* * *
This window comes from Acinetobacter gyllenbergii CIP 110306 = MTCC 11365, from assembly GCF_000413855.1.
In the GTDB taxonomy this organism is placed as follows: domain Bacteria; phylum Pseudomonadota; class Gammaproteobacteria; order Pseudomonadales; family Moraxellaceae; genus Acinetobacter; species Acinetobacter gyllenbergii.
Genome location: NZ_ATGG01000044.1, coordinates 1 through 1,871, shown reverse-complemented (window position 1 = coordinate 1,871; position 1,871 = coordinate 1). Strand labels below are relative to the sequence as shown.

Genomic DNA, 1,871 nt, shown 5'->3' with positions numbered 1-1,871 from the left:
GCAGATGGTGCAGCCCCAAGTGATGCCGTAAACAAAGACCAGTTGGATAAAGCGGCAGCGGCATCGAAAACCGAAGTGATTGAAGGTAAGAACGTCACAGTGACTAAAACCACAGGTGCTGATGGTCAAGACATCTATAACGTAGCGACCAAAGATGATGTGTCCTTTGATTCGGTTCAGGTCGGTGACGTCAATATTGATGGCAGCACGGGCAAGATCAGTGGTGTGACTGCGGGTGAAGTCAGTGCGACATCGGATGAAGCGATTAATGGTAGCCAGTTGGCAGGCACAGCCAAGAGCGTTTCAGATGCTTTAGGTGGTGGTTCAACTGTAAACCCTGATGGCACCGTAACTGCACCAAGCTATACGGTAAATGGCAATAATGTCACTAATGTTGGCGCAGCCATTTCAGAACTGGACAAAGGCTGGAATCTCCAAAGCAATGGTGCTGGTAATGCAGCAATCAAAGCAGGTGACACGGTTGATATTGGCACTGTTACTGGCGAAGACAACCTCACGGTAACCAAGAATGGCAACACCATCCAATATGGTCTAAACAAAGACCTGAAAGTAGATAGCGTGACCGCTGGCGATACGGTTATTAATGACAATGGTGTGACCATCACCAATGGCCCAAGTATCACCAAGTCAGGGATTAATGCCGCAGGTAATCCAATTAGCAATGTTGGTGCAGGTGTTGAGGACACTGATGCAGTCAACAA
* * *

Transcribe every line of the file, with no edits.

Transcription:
This window comes from Acinetobacter gyllenbergii CIP 110306 = MTCC 11365, from assembly GCF_000413855.1.
In the GTDB taxonomy this organism is placed as follows: domain Bacteria; phylum Pseudomonadota; class Gammaproteobacteria; order Pseudomonadales; family Moraxellaceae; genus Acinetobacter; species Acinetobacter gyllenbergii.
Genome location: NZ_ATGG01000044.1, coordinates 1 through 1,871, shown reverse-complemented (window position 1 = coordinate 1,871; position 1,871 = coordinate 1). Strand labels below are relative to the sequence as shown.

Genomic DNA, 1,871 nt, shown 5'->3' with positions numbered 1-1,871 from the left:
GCAGATGGTGCAGCCCCAAGTGATGCCGTAAACAAAGACCAGTTGGATAAAGCGGCAGCGGCATCGAAAACCGAAGTGATTGAAGGTAAGAACGTCACAGTGACTAAAACCACAGGTGCTGATGGTCAAGACATCTATAACGTAGCGACCAAAGATGATGTGTCCTTTGATTCGGTTCAGGTCGGTGACGTCAATATTGATGGCAGCACGGGCAAGATCAGTGGTGTGACTGCGGGTGAAGTCAGTGCGACATCGGATGAAGCGATTAATGGTAGCCAGTTGGCAGGCACAGCCAAGAGCGTTTCAGATGCTTTAGGTGGTGGTTCAACTGTAAACCCTGATGGCACCGTAACTGCACCAAGCTATACGGTAAATGGCAATAATGTCACTAATGTTGGCGCAGCCATTTCAGAACTGGACAAAGGCTGGAATCTCCAAAGCAATGGTGCTGGTAATGCAGCAATCAAAGCAGGTGACACGGTTGATATTGGCACTGTTACTGGCGAAGACAACCTCACGGTAACCAAGAATGGCAACACCATCCAATATGGTCTAAACAAAGACCTGAAAGTAGATAGCGTGACCGCTGGCGATACGGTTATTAATGACAATGGTGTGACCATCACCAATGGCCCAAGTATCACCAAGTCAGGGATTAATGCCGCAGGTAATCCAATTAGCAATGTTGGTGCAGGTGTTGAGGACACTGATGCAGTCAACAA